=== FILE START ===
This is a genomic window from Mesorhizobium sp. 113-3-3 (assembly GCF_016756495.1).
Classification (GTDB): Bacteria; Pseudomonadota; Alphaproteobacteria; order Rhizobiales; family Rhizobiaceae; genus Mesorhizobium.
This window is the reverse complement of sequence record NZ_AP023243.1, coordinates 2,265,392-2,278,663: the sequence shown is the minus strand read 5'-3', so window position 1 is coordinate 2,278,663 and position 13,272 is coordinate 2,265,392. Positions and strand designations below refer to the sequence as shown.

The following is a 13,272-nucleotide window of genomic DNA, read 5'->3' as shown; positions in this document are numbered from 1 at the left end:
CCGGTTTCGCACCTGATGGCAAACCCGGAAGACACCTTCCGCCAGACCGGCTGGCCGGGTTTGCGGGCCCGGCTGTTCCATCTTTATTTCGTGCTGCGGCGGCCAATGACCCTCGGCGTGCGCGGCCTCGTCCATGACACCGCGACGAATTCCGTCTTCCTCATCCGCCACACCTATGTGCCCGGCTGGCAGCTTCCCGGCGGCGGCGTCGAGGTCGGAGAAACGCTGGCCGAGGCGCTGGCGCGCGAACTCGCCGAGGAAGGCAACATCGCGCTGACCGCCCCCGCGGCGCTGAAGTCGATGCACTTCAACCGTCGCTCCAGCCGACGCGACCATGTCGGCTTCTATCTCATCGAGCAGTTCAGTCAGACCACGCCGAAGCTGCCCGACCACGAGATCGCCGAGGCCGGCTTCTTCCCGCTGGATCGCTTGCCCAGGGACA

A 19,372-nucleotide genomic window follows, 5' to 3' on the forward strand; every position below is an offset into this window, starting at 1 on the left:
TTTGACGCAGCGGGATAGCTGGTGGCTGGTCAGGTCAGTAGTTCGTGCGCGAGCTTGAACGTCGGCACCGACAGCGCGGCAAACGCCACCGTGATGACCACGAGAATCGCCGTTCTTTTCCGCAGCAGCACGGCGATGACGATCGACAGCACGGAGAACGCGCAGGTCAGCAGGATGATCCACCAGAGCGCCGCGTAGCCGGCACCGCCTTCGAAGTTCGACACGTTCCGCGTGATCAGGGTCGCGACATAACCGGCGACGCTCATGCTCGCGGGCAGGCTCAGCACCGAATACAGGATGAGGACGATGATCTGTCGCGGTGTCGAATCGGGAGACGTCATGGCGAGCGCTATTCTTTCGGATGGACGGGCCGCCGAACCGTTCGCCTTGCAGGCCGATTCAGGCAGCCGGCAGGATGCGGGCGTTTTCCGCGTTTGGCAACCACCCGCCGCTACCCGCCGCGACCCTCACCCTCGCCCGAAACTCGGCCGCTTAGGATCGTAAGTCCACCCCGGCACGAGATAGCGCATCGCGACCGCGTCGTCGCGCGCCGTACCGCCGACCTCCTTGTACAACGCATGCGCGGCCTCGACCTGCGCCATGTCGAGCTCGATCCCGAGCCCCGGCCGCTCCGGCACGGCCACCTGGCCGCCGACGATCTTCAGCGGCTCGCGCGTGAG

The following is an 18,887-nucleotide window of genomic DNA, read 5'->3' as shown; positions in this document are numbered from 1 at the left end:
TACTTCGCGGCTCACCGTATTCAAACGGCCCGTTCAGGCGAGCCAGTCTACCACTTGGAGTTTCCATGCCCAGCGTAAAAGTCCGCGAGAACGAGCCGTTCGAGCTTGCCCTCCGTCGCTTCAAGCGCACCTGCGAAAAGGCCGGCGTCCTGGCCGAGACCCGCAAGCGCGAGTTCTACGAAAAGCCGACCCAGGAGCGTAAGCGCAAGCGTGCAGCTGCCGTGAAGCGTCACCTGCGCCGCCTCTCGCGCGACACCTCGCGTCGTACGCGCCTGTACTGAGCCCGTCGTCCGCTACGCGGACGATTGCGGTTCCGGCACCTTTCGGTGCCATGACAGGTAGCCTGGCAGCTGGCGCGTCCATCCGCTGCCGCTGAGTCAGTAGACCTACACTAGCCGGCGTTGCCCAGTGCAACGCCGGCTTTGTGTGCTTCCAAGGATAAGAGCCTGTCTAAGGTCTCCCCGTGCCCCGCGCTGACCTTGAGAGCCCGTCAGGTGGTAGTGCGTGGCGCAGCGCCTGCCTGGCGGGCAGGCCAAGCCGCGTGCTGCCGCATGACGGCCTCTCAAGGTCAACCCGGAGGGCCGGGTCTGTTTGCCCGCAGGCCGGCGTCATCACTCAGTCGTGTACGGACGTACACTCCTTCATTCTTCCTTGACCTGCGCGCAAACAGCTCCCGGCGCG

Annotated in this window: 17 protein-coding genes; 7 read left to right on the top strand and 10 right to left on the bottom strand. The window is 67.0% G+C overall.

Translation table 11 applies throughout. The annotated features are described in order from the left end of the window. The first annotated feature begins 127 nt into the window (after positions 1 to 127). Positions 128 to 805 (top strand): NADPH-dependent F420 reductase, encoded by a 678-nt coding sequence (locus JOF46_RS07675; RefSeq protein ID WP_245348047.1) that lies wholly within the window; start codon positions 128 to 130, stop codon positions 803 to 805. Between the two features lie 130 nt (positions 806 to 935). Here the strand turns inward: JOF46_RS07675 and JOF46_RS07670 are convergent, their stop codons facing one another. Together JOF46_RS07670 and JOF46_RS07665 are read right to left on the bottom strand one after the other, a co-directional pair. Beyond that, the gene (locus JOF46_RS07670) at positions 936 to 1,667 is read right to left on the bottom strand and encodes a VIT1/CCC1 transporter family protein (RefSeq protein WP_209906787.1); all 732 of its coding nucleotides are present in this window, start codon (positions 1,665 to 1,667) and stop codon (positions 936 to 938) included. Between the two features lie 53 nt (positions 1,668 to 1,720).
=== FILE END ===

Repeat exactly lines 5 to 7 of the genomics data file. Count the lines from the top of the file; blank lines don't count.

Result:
CCGGTTTCGCACCTGATGGCAAACCCGGAAGACACCTTCCGCCAGACCGGCTGGCCGGGTTTGCGGGCCCGGCTGTTCCATCTTTATTTCGTGCTGCGGCGGCCAATGACCCTCGGCGTGCGCGGCCTCGTCCATGACACCGCGACGAATTCCGTCTTCCTCATCCGCCACACCTATGTGCCCGGCTGGCAGCTTCCCGGCGGCGGCGTCGAGGTCGGAGAAACGCTGGCCGAGGCGCTGGCGCGCGAACTCGCCGAGGAAGGCAACATCGCGCTGACCGCCCCCGCGGCGCTGAAGTCGATGCACTTCAACCGTCGCTCCAGCCGACGCGACCATGTCGGCTTCTATCTCATCGAGCAGTTCAGTCAGACCACGCCGAAGCTGCCCGACCACGAGATCGCCGAGGCCGGCTTCTTCCCGCTGGATCGCTTGCCCAGGGACA

A 19,372-nucleotide genomic window follows, 5' to 3' on the forward strand; every position below is an offset into this window, starting at 1 on the left:
TTTGACGCAGCGGGATAGCTGGTGGCTGGTCAGGTCAGTAGTTCGTGCGCGAGCTTGAACGTCGGCACCGACAGCGCGGCAAACGCCACCGTGATGACCACGAGAATCGCCGTTCTTTTCCGCAGCAGCACGGCGATGACGATCGACAGCACGGAGAACGCGCAGGTCAGCAGGATGATCCACCAGAGCGCCGCGTAGCCGGCACCGCCTTCGAAGTTCGACACGTTCCGCGTGATCAGGGTCGCGACATAACCGGCGACGCTCATGCTCGCGGGCAGGCTCAGCACCGAATACAGGATGAGGACGATGATCTGTCGCGGTGTCGAATCGGGAGACGTCATGGCGAGCGCTATTCTTTCGGATGGACGGGCCGCCGAACCGTTCGCCTTGCAGGCCGATTCAGGCAGCCGGCAGGATGCGGGCGTTTTCCGCGTTTGGCAACCACCCGCCGCTACCCGCCGCGACCCTCACCCTCGCCCGAAACTCGGCCGCTTAGGATCGTAAGTCCACCCCGGCACGAGATAGCGCATCGCGACCGCGTCGTCGCGCGCCGTACCGCCGACCTCCTTGTACAACGCATGCGCGGCCTCGACCTGCGCCATGTCGAGCTCGATCCCGAGCCCCGGCCGCTCCGGCACGGCCACCTGGCCGCCGACGATCTTCAGCGGCTCGCGCGTGAG